- What is Borderline Personality Disorder (BPD)?
- Co-Occurring Conditions with BPD
- Signs of Borderline Personality Disorder
- Underlying Risk Factors
- BPD & Substance Abuse Stats
- Key Sources
- Medical Disclaimer
The term “Borderline Personality Disorder” can appear confusing at first. After all, how can one’s personality be considered “borderline?” The reason this term came to be is that when the condition was first recognized, the symptoms seemed to “border” between psychosis and neurosis.
Today, Borderline Personality Disorder (BPD) is defined as a mental health condition characterized by erratic mood swings, impulsive behavior, recklessness, paranoia, and anxiety and depression. The prevalence of BPD in the U.S. is about 1.6% (roughly 5.2 million people) in a given year, while the proportion of people who have had it in their lifetime is roughly 5.9%.
Due to the extremes in mood and behavior associated with BPD, many individuals turn to substance abuse in order to cope. However, substance abuse is also bi-directional, as long-term use can also cause BPD and its symptoms, making these co-occurring conditions very complex.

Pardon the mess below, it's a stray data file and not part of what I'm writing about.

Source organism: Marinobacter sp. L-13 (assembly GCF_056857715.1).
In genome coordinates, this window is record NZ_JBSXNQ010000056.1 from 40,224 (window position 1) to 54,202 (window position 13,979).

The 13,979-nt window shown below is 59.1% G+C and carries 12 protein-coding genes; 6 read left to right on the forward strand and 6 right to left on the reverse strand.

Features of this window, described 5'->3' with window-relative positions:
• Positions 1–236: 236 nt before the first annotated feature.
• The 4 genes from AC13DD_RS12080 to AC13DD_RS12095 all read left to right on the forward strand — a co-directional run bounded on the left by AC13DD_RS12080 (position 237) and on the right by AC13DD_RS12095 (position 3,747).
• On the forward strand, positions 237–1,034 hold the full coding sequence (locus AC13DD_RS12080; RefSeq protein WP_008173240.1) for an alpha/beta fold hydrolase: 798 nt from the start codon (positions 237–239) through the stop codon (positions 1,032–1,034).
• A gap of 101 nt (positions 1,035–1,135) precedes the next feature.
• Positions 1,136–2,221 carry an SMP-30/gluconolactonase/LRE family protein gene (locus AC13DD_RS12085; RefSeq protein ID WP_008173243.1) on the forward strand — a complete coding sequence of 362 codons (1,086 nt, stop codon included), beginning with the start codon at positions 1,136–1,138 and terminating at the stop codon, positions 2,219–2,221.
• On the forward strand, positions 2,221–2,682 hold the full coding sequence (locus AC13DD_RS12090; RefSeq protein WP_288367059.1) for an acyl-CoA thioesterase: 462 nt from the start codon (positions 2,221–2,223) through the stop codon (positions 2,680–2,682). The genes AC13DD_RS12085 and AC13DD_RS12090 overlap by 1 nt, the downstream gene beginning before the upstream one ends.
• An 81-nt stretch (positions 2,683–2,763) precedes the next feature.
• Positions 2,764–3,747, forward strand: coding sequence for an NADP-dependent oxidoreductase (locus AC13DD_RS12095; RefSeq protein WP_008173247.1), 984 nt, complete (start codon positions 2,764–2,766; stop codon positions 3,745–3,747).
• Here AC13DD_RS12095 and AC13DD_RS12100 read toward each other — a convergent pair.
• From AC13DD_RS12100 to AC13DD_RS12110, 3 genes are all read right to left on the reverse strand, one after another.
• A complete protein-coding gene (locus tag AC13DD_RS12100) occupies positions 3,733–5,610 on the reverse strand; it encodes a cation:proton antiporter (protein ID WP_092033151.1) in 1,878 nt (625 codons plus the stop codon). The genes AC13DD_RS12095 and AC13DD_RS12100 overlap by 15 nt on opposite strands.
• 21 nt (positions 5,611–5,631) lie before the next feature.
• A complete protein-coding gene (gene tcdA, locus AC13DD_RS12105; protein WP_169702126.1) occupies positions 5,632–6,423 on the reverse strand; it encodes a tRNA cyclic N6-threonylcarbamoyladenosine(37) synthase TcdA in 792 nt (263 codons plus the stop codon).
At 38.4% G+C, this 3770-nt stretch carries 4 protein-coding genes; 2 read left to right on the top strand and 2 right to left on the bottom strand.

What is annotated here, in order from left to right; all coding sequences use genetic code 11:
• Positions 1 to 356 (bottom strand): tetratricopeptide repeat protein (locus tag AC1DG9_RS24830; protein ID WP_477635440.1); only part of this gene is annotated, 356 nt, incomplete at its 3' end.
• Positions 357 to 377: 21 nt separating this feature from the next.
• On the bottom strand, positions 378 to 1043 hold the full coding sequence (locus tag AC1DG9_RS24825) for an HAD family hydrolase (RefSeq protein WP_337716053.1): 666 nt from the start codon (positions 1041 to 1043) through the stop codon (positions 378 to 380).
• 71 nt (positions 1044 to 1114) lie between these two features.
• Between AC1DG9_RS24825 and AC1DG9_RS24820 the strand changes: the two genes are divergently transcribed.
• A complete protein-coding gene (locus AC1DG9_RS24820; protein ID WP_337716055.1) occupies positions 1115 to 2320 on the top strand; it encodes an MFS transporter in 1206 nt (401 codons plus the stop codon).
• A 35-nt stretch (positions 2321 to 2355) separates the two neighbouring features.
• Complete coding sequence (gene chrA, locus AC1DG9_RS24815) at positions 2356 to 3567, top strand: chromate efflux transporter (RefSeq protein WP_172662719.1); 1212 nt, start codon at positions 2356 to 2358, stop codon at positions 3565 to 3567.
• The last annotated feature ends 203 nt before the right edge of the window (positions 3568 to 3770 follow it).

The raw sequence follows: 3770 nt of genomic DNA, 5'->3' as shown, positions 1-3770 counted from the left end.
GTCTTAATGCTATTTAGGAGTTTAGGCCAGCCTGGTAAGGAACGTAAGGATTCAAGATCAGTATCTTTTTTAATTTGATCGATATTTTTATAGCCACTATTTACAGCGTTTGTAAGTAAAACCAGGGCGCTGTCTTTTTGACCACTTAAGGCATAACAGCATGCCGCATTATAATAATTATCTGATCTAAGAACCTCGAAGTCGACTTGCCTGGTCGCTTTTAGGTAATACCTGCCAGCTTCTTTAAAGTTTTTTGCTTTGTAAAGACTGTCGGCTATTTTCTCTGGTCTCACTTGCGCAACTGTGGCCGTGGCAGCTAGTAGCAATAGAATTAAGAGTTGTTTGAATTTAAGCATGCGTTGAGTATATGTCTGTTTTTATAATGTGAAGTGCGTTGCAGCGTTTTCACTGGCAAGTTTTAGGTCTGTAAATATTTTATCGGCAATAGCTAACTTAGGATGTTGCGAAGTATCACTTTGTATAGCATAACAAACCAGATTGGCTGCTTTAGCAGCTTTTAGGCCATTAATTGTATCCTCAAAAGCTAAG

However, despite the complicated nature of BPD and addiction, there is ample hope for recovery. In this article, we outline what borderline personality disorder is, how it overlaps with substance abuse, and what types of treatments are available.
What is Borderline Personality Disorder (BPD)?
Borderline personality disorder (BPD) is a serious psychiatric illness that is marked by an inability to effectively regulate one’s emotions. People with BPD often have an ongoing pattern of varying moods, self-image, and behavior, as well as intense episodes of anger, depression, and anxiety. As a result of these unstable mood patterns, two hallmark features of BPD are impulsive actions and relationship problems.
Starting in adolescence or early adulthood, BPD often co-occurs with other mental illnesses, such as substance abuse, anxiety, depression, eating disorders, and other personality disorders. While some people with BPD can be high functioning, their private lives and relationships can often be in turmoil.